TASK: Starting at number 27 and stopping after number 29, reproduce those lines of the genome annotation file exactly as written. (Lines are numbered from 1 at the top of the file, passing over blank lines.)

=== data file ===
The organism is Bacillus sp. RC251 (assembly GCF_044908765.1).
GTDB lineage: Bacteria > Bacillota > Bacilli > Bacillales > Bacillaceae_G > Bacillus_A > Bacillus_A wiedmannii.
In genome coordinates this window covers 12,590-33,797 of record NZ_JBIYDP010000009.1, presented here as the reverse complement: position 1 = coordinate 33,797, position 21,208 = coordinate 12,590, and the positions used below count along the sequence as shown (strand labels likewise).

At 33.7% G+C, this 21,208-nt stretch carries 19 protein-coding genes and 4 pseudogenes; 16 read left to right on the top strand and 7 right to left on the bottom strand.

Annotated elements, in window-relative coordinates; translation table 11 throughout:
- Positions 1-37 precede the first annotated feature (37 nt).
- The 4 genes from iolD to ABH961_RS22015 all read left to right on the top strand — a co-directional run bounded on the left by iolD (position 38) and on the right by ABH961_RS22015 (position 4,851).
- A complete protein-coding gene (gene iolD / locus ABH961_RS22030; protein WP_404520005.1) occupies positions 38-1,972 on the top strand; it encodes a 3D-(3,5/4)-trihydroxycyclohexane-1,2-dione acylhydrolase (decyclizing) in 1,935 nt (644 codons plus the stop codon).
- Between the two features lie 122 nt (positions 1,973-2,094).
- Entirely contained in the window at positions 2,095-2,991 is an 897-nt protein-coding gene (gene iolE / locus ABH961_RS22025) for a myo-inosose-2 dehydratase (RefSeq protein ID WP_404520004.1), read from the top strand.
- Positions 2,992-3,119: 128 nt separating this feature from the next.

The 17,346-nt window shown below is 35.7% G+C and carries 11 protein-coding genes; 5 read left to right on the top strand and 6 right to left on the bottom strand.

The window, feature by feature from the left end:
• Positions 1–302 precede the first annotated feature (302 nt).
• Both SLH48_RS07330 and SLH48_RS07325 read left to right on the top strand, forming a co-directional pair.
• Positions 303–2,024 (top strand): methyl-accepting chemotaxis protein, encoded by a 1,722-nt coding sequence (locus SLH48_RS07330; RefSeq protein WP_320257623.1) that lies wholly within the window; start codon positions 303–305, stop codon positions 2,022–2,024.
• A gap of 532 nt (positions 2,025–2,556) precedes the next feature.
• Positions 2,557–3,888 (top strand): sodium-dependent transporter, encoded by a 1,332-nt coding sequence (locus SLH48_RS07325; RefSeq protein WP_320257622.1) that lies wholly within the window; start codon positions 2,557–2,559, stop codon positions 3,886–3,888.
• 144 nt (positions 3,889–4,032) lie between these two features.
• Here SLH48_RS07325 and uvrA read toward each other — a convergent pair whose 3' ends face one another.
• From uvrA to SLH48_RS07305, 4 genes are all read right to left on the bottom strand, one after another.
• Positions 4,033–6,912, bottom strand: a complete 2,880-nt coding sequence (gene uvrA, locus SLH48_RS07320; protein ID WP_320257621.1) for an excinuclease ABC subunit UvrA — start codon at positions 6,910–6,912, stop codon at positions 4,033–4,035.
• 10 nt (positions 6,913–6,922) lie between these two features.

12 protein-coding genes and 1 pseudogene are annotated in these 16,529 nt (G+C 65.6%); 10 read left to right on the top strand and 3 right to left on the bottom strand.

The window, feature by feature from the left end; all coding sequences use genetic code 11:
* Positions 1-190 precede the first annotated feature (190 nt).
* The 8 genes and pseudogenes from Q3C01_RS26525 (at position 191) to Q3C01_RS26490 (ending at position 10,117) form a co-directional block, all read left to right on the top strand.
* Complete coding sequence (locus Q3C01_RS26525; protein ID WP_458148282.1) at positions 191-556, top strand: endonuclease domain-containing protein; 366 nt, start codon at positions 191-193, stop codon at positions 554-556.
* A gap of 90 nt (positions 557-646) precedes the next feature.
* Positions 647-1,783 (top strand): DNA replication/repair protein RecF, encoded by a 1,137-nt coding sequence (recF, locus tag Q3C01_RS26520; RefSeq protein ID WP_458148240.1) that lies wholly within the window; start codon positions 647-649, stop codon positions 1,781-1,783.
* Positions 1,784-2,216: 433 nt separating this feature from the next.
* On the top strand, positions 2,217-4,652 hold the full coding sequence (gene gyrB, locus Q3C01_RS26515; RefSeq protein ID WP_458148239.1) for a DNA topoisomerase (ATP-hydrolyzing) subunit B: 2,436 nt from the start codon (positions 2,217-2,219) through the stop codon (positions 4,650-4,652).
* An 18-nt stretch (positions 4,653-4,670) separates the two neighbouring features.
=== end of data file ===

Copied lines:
* The 8 genes and pseudogenes from Q3C01_RS26525 (at position 191) to Q3C01_RS26490 (ending at position 10,117) form a co-directional block, all read left to right on the top strand.
* Complete coding sequence (locus Q3C01_RS26525; protein ID WP_458148282.1) at positions 191-556, top strand: endonuclease domain-containing protein; 366 nt, start codon at positions 191-193, stop codon at positions 554-556.
* A gap of 90 nt (positions 557-646) precedes the next feature.